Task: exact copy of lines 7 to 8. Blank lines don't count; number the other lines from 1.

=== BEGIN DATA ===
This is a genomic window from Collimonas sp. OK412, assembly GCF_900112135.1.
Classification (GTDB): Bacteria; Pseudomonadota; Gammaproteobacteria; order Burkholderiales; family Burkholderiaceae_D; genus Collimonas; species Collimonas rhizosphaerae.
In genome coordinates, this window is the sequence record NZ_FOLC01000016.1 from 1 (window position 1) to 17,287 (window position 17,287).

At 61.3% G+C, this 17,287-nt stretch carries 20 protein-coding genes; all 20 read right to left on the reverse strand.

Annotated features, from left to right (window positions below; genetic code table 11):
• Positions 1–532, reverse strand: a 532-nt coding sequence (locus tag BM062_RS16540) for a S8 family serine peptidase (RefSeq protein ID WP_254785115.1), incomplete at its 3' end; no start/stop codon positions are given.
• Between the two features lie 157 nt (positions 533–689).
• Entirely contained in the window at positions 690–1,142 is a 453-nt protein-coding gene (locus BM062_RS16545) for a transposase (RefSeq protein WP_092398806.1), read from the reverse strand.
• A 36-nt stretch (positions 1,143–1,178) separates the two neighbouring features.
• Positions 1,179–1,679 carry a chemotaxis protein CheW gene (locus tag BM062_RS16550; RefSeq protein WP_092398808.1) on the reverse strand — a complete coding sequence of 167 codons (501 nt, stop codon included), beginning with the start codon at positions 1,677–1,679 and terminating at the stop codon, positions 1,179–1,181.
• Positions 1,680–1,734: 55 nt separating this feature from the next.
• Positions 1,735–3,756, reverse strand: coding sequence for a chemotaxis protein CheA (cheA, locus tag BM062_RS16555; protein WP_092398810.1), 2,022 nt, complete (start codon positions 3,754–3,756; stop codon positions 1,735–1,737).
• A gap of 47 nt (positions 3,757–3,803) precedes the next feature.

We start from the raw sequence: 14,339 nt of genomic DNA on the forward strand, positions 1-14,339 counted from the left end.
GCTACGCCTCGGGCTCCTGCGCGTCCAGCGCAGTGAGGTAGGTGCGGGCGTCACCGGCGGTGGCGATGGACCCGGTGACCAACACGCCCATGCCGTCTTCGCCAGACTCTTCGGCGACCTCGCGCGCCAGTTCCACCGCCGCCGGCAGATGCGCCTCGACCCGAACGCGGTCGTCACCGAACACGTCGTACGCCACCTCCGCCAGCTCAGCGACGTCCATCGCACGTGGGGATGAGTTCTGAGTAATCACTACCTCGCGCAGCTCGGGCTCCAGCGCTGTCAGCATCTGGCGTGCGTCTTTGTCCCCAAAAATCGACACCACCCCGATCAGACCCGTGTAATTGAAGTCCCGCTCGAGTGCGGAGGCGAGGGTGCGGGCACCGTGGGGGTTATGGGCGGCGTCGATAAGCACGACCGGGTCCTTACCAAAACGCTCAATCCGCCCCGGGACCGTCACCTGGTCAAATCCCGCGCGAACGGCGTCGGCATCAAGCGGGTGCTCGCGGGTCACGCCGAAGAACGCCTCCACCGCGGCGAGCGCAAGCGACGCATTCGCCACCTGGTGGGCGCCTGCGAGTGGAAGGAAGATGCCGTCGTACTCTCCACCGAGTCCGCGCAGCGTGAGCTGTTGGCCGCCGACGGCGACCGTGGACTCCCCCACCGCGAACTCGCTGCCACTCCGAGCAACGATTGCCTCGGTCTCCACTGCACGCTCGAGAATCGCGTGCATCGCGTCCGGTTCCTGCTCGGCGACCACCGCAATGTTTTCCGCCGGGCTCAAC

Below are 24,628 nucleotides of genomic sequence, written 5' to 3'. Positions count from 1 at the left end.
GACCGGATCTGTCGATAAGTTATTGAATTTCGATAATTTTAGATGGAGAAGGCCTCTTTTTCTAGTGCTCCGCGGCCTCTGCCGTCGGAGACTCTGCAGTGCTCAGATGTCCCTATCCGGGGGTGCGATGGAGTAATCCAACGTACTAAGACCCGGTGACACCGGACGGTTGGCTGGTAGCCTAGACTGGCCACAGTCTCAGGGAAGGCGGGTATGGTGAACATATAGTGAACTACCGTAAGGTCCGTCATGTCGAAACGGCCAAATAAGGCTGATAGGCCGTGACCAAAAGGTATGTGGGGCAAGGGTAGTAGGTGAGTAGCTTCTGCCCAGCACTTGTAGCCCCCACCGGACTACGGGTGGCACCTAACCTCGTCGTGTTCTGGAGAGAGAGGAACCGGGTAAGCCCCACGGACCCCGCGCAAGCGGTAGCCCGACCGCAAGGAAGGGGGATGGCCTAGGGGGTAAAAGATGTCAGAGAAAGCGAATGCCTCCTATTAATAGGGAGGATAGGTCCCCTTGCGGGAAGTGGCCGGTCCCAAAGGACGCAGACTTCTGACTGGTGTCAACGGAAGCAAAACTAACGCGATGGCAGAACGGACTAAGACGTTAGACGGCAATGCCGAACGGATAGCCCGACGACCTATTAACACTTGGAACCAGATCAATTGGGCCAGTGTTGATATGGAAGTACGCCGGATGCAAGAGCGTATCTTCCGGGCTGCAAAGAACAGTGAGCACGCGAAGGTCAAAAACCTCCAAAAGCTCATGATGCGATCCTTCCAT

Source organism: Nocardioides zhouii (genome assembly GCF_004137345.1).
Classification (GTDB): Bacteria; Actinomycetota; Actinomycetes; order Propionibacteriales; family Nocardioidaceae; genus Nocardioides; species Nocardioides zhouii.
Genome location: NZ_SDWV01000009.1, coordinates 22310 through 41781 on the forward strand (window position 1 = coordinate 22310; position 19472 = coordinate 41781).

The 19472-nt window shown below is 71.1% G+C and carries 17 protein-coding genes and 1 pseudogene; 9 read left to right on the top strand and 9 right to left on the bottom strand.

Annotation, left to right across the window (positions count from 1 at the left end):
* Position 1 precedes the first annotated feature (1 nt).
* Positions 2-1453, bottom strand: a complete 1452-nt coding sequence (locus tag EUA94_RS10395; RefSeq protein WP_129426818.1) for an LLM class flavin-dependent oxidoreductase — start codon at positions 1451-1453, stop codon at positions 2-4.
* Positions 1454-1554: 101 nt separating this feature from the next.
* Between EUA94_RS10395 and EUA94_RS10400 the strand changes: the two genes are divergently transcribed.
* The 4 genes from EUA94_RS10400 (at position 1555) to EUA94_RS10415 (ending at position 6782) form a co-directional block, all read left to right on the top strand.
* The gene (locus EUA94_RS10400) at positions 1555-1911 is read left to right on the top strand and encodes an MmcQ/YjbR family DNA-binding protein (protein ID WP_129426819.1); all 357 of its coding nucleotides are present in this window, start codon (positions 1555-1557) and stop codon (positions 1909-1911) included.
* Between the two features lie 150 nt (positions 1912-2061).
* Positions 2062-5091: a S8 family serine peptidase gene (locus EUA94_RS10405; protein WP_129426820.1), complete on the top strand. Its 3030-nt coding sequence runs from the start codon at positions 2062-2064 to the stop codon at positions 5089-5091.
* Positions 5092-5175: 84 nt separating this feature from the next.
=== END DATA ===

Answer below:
• Between the two features lie 157 nt (positions 533–689).
• Entirely contained in the window at positions 690–1,142 is a 453-nt protein-coding gene (locus BM062_RS16545) for a transposase (RefSeq protein WP_092398806.1), read from the reverse strand.